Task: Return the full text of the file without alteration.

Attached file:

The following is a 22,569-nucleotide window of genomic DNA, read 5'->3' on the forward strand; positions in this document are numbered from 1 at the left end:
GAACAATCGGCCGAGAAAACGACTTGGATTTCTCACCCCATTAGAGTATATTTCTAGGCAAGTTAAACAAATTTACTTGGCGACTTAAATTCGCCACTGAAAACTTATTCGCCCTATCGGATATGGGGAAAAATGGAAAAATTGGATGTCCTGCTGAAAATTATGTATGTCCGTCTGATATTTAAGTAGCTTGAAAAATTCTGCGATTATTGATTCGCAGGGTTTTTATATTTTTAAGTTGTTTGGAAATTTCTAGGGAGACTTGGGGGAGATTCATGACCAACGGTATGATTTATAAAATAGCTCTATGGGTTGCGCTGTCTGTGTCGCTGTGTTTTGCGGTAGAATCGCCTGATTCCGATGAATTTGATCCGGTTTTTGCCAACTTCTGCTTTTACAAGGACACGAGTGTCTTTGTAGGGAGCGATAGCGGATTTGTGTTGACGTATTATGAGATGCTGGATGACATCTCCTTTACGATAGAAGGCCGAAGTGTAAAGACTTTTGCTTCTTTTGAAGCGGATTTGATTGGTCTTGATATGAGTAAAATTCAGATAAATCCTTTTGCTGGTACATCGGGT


The following is a 22,569-nucleotide window of genomic DNA, read 5'->3' on the forward strand; positions in this document are numbered from 1 at the left end:
GAACAATCGGCCGAGAAAACGACTTGGATTTCTCACCCCATTAGAGTATATTTCTAGGCAAGTTAAACAAATTTACTTGGCGACTTAAATTCGCCACTGAAAACTTATTCGCCCTATCGGATATGGGGAAAAATGGAAAAATTGGATGTCCTGCTGAAAATTATGTATGTCCGTCTGATATTTAAGTAGCTTGAAAAATTCTGCGATTATTGATTCGCAGGGTTTTTATATTTTTAAGTTGTTTGGAAATTTCTAGGGAGACTTGGGGGAGATTCATGACCAACGGTATGATTTATAAAATAGCTCTATGGGTTGCGCTGTCTGTGTCGCTGTGTTTTGCGGTAGAATCGCCTGATTCCGATGAATTTGATCCGGTTTTTGCCAACTTCTGCTTTTACAAGGACACGAGTGTCTTTGTAGGGAGCGATAGCGGATTTGTGTTGACGTATTATGAGATGCTGGATGACATCTCCTTTACGATAGAAGGCCGAAGTGTAAAGACTTTTGCTTCTTTTGAAGCGGATTTGATTGGTCTTGATATGAGTAAAATTCAGATAAATCCTTTTGCTGGTACATCGGGT